Is Ed Coan’s Deadlift Routine Good For Naturals? Yes, it can work for natural lifters too.

Not too long ago I was asked whether the popular deadlift routine of Ed Coan is good for natural lifters. While I have never done it in its full form, I am familiar with the linear peaking style it uses. {You can find the complete routine here.}

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I have done two linear peaking cycles for my deadlift with decent success. When I actually cared about putting more and more weight on the bar, I got to my best deadlift of 197,5 kg / 435 lbs for 2 reps at a bodyweight of  75 kg / 165 lbs. I increased my deadlift from 160 kg to 197.5 kg with those two linear peaking cycles.

Similar linear cycles work even for natural lifters, although you cannot expect the biggest gains in the world. Below is one of my deadlift cycles I did in similar fashion in the past.

When I was training this way I had a deadlift day when the only thing I would do was the deadlift. It was usually Friday or Saturday. The squat was done on Monday or Tuesday.

Here are the basic principles.

1. Pick a weight you can lift for 8-10 reps. In my case this was something like 120 kg / 264 lbs. At that time my best deadlift with good form was probably 160 – 165 kg.

Week 1: 120 kg – 10 sets of 3;

# Rest between sets should be around 5-7 minutes or less during the early weeks. I never timed it thought.

# I would add 5 kg / 11 lbs to my deadlift weight each week because the deadlift can handle big jumps.

Week 2: 125 kg – 10 sets of 3;

Week 3: 130 kg – 10 sets of 3;

Week 4: 135 kg – 10 sets of 3;

Week 5: 140 kg – 8 sets of 3;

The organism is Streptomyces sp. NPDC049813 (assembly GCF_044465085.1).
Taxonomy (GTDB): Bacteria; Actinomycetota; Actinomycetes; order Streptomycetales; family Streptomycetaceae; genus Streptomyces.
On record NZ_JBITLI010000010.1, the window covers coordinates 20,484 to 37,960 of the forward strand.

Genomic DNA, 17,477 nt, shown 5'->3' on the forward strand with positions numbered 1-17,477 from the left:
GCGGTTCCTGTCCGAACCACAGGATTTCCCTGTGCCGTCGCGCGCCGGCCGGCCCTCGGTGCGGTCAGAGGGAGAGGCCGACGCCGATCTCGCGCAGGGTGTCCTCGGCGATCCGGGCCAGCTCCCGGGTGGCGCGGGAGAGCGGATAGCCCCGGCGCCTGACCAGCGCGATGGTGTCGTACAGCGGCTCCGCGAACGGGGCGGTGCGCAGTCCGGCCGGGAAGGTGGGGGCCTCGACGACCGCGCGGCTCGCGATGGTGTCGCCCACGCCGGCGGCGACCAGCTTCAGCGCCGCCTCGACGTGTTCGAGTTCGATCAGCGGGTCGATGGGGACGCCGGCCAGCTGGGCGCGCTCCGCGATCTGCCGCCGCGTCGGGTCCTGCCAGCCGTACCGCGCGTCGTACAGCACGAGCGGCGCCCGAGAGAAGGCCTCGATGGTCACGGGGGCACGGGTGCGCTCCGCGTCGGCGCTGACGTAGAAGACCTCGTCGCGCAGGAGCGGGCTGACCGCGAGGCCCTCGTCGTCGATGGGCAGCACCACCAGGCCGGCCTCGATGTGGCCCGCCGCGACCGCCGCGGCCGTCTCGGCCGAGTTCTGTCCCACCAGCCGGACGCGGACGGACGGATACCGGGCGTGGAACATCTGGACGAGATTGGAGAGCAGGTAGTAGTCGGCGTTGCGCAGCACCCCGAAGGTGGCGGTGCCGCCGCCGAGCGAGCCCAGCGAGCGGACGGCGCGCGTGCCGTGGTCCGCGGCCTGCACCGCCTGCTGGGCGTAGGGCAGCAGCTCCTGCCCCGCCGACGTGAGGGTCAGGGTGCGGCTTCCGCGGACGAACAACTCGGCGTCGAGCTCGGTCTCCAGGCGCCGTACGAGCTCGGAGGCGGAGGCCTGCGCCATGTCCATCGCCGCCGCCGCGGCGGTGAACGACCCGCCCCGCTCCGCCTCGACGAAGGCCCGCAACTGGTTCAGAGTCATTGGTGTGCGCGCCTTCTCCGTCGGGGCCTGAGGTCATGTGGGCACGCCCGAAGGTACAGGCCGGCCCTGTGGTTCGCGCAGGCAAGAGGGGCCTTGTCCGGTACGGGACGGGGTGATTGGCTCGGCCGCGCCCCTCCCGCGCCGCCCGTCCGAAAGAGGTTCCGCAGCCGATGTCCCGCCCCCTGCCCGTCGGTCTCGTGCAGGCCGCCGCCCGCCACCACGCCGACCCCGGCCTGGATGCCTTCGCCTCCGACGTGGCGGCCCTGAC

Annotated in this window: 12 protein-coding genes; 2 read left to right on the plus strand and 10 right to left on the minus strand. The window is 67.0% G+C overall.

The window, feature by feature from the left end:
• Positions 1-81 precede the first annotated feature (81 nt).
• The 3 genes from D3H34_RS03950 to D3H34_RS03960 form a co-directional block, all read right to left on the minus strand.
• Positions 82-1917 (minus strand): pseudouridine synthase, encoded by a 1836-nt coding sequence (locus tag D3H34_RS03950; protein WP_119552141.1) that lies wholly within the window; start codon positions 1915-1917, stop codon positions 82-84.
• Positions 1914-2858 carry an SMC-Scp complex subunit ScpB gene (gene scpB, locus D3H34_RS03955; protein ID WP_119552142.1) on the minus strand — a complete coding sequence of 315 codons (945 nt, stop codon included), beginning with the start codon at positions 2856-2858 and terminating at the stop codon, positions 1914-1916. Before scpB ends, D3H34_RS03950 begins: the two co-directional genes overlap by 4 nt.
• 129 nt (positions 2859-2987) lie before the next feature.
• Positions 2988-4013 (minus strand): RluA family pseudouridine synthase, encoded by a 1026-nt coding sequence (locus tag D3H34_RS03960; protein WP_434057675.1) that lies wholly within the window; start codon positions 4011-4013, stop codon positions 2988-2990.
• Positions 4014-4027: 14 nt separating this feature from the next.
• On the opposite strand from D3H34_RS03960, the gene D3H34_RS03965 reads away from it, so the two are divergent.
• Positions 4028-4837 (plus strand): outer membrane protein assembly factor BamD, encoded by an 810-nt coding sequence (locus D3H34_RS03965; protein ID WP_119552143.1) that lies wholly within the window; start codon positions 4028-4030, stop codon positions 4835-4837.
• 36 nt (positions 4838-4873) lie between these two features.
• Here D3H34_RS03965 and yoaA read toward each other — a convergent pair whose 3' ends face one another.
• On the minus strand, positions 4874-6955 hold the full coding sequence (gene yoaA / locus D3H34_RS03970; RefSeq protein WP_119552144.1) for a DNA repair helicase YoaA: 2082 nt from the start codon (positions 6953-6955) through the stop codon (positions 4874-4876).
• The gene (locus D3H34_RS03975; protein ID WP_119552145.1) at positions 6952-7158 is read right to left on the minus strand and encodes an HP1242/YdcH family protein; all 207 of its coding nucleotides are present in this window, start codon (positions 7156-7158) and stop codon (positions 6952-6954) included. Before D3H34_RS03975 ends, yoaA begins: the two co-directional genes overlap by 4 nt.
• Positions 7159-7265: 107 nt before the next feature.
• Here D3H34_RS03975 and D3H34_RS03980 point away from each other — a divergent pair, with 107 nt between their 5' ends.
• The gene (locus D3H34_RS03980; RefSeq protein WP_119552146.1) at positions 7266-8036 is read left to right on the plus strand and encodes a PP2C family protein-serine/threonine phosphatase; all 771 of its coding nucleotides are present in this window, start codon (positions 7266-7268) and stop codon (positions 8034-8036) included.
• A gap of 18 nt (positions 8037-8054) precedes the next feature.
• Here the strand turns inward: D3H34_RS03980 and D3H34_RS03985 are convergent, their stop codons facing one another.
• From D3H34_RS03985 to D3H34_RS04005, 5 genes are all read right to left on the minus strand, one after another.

# Note the reduced number of sets;

Week 6: 145 kg – 8 sets of 3;

Week 7: 150 kg – 6 sets of 3;

Week 8: 155 kg – 4-6 sets of 3;

Week 9: 160 kg – 3 sets of 3;

Week 10, 11, 12 are PR weeks

Week 10 – 165 – 1-2 sets of 3;

Week 11 – 170 – 1 set of 3;

Week 12 – 175 – 1 set of 2 or even 1. Don’t go all out.

Note: Those are not exact numbers I used but they are pretty close. I did this lifting a long time ago and I rarely use training logs.

End of cycle.

The next cycle begins the same way but with 130 – 135 kg, and you try to finish with something like 197.5 kg.

Why does this routine work?

Because it’s based on cycling. You build up to a PR and then go BACK. The reason you need to make a step backwards is to deload and allow your body, especially joints and mind, to recover. However, each new cycle starts heavier than the previous one and you set PRs at the end.

You can make the cycles shorter – 8 weeks. I think the less advanced you are, the shorter the cycles should be. Somebody who is just starting out doesn’t need to go back. Let’s say that your initial deadlift is 40 kg. You don’t need this routine. It’s for people who are already deadlifting at least a little over bodyweight.

I’ve written about how I got my deadlift from 40 kg to 180 kg in this post.